Restored to a trio, the Roches became a staple of the Greenwich Village folk circuit and a favorite of local critics. In 1979, they signed to Warner Bros. to issue a self-titled LP produced by Robert Fripp, earning acclaim for their exquisite harmonies (equal parts Terre's ethereal upper register, Maggie's near-baritone low notes, and Suzzy's midrange acrobatics). While the track "The Married Men" later scored a successful cover by Phoebe Snow, The Roches itself was not a hit. For 1980's Nurds, they changed direction, augmenting their basic folk sound with a rock rhythm section comprised of former Television bassist Fred Smith and Patti Smith Group drummer Jay Dee Daugherty. Fripp returned to produce 1982's Keep on Doing, a largely acoustic effort featuring cameos from members of his band King Crimson. When neither it nor its follow-up, 1985's Another World, was a commercial success, the trio left Warner to return to touring.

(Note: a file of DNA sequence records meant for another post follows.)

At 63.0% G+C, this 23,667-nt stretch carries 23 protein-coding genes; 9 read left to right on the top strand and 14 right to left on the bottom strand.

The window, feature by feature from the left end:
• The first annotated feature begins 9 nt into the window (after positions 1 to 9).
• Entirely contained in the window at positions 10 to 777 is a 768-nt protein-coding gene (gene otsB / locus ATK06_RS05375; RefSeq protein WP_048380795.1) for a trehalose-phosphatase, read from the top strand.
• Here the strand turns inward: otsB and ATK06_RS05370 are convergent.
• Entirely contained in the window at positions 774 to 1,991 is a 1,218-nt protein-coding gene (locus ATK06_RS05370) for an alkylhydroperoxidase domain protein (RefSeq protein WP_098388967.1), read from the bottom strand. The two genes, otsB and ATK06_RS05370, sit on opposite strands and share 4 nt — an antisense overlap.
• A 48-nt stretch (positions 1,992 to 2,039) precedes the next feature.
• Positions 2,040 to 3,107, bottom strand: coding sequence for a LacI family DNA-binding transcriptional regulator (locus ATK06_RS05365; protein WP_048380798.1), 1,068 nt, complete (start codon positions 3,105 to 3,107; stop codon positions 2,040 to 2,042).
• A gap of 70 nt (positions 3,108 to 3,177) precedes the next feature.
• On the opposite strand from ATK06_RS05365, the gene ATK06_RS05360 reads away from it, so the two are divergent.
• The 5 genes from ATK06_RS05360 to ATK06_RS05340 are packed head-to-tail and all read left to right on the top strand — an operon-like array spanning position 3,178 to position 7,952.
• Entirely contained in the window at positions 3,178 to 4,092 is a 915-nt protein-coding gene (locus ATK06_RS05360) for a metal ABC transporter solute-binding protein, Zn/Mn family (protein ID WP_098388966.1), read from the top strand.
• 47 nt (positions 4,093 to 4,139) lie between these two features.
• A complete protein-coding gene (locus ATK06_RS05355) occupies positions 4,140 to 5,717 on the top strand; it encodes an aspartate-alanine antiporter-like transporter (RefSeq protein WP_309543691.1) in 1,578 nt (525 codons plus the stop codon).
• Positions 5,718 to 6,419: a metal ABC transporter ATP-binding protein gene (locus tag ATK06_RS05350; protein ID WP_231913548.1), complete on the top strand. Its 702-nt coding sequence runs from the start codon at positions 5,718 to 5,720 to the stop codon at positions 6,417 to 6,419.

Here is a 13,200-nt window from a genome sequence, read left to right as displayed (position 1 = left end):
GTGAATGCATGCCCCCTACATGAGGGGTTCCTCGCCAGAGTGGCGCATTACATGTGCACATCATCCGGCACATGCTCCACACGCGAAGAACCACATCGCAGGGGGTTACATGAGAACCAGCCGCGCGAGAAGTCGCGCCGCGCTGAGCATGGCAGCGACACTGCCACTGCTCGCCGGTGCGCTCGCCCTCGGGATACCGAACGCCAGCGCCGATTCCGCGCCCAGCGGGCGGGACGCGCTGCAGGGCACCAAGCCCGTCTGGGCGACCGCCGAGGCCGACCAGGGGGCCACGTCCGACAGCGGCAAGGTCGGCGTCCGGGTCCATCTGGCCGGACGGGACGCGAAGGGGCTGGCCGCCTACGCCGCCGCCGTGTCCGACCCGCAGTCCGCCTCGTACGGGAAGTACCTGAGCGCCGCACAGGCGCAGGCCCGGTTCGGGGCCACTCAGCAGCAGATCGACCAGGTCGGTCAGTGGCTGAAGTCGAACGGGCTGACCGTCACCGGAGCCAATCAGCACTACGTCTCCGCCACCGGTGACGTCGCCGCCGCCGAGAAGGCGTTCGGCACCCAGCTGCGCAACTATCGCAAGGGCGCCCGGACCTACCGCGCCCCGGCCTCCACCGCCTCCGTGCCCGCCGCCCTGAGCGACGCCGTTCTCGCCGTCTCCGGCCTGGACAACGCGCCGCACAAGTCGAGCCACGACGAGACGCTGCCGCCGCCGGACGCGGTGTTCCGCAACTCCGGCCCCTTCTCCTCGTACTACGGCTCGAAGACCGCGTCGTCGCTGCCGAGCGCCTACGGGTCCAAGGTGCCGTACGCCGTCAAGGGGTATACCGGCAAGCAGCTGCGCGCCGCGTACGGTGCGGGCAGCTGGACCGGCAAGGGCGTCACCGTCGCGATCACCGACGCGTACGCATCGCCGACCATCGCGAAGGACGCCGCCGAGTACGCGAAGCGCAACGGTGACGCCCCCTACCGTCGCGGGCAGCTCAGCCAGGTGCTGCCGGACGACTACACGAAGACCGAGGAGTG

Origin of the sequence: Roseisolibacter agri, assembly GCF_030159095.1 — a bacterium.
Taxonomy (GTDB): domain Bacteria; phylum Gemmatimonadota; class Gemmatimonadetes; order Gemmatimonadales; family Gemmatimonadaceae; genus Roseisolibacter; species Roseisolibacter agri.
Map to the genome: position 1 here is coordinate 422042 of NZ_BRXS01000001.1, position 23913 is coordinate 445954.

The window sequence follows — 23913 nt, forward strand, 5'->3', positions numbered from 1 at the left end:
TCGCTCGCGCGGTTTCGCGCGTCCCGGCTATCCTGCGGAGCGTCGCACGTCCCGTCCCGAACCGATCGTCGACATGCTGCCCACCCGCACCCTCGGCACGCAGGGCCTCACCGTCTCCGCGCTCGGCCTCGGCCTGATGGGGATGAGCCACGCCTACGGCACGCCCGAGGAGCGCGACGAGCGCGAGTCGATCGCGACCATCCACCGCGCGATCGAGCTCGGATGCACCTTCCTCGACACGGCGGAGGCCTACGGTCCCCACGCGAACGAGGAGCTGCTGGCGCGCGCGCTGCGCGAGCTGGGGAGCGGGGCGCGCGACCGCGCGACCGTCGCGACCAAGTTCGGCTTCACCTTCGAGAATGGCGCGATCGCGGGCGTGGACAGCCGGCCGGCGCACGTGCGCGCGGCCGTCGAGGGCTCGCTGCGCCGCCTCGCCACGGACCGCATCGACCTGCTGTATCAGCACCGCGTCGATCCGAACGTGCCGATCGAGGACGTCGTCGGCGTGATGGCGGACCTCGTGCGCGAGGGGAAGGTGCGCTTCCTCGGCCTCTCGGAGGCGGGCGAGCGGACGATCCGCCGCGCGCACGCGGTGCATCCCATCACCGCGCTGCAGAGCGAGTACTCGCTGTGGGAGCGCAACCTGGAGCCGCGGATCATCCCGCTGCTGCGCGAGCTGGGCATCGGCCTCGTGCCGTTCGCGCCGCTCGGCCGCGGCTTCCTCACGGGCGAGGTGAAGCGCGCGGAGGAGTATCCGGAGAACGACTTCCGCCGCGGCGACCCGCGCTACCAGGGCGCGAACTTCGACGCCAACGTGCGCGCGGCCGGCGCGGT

The Roches finally resurfaced on record in 1989, issuing Speak on MCA to the usual press acclaim and negligible sales. Their next effort, 1990's We Three Kings, was a Christmas album fondly recalling the sisters' roots. After 1992's A Dove, the trio left MCA to record a children's album, Will You Be My Friend?, issued on the tiny Baby Boom label in 1994. Continuing to cater to the younger set, that same year they recorded the soundtrack to the animated feature The Land Before Time II. For 1995's Can We Go Home Now, they signed to Rykodisc; another Roche sibling -- brother David -- was on hand to lend backing vocals. In early 1997, the Roches announced they were, at least temporarily, going their separate ways. While Maggie remained quiet, Terre soon formed a new group, Terre Roche & Her Moodswings, and later that same year Suzzy issued her first solo LP, Holy Smokes. In 2003 Rhino/Warner Bros released the Collected Works of the Roches compilation, prompting the trio to re-form after an 11-year hiatus for 2007's excellent Moonswept. ~ Jason Ankeny